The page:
California braces for second wave of coronavirus due to arrests, police tear gas, reopening
The coronavirus outbreak has been on the rise in the US state of California over the past week, prompting health experts to warn that reopening and police use of tear gas and pepper spray against the protests over the death of George Floyd could exacerbate the pandemic.
According to Press TV, the US, which stands on the top of the list of the worst-hit countries around the world, has so far reported 1,851,520 confirmed cases and 107,175 deaths.
According to the data, California is one of 20 states that have seen an uptick in cases in the past five days amid the protests.
California has seen a record rise in the daily number of corona cases this week, after the number of positive cases of COVID-19 jumped to more than 3,000 on Monday.
The figure pushed the state’s tally to 115,000 known cases and more than 4,300 deaths, so far.
In Southern California, home to most of the state’s cases, Los Angeles County reported almost 10,000 cases just last week, including a single day record of 2,050 cases, according to data from the state’s public health department.
Northern California’s San Francisco bay-area counted 263 new cases on Monday, raising the total to 13,655.
This is while, the state has been held up as a model for its response to the virus outbreak, by imposing early lockdown measures and being slower to lift shelter-in-place orders compared to other states.
The director of the Center for Public Health and Disasters at UCLA, David Eisenman, told the Guardian that the rise was to be expected as several counties moved to reopen their economies.
He said that warm weather also played role by drawing Californians to beaches and parks.
Eisenman also said that packed protests “over George Floyd’s murder during this Sars-CoV-2 pandemic will increase community transmission of this highly contagious virus and contribute to increased incidence of morbidity and mortality associated with Covid-19.”
On the top of his concerns are tactics that police have been using to quell protests, including tear gas and pepper spray, which he said “is going to fuel any spreading that was going to occur anyway.”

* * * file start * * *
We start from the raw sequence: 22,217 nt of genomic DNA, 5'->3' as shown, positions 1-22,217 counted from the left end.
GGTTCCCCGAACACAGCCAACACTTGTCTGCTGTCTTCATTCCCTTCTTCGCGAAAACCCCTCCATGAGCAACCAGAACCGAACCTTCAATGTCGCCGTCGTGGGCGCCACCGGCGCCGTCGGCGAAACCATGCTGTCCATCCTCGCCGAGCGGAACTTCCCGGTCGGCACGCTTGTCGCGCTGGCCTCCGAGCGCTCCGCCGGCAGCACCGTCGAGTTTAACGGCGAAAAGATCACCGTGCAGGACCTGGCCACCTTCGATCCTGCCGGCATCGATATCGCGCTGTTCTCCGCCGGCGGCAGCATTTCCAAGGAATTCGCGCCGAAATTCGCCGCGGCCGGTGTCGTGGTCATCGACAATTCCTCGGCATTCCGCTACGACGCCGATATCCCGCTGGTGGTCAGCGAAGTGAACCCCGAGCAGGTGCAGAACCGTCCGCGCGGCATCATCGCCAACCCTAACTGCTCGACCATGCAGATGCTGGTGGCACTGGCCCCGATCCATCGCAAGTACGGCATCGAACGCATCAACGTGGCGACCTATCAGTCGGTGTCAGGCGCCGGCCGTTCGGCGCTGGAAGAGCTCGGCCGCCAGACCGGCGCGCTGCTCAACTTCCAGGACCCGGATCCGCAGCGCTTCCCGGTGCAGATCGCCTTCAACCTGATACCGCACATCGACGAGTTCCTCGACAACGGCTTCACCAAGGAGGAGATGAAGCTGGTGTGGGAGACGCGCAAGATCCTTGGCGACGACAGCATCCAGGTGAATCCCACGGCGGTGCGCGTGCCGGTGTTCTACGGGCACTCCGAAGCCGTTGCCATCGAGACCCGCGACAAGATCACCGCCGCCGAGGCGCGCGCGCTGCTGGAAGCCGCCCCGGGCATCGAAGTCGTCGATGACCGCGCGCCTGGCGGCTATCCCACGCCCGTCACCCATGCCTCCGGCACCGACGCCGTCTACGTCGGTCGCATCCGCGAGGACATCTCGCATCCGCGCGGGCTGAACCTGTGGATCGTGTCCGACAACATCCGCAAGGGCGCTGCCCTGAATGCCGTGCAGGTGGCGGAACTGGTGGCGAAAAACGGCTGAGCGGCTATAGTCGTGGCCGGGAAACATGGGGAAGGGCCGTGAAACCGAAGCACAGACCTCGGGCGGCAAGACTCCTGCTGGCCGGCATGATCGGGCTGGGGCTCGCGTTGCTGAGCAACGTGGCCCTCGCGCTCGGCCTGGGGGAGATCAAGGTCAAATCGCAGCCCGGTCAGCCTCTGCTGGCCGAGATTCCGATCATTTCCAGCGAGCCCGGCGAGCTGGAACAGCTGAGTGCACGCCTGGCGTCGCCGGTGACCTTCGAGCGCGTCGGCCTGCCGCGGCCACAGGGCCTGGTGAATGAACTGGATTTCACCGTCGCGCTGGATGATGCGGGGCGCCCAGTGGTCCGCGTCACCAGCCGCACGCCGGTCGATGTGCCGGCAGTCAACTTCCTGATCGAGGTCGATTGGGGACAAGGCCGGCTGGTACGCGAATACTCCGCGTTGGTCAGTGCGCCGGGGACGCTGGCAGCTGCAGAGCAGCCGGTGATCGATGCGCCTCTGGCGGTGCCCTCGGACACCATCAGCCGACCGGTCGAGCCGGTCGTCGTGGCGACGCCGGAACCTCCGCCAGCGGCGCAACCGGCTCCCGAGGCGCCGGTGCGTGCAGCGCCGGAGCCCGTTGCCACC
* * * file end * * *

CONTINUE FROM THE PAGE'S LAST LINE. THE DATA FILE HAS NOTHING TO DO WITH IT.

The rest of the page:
“The issue of tear gas is central to Covid,” he said. “Too much has been made about physical distance protesters should abide by, and not enough has been said about the tactics law enforcement is using.”
“It causes people to cough and sneeze – on each other, and on the police if they get rounded up and confined. Cops are putting people side by side, removing their masks, and cuffing them so they can’t cover their mouths,” he added.
He said it’s crucial for those who will be attending protests to follow precautions when they return home, including self-isolation and testing within three days of attending a demonstration.
Eisenman, however, described the protests as a necessary step in affecting change, and is calling for safe practices as they continue.
“Racism is as bad for health as Covid-19” Eisenman said. “Probably even worse.”
On Wednesday, nationwide protests continued for the ninth straight day since Floyd's killing by a white police officer in Minneapolis on May 25.
Police fired tear gas against the mostly peaceful protesters in Los Angeles and New York City, and arrested nearly 5,000 people.
Protesters also rallied in the streets of West Hollywood, in downtown Los Angeles, calling for justice for Floyd’s death.
More than 3,000 protesters have been arrested in Los Angeles county since Friday, police said, the overwhelming majority of them for non-violent offenses.
In the city of Los Angeles alone, officers have arrested about 2,700 protesters, the Los Angeles police chief, Michel Moore said. About 200 of those arrests were for looting and acts of vandalism, while 2,500 were for failure to disperse or breaking curfew.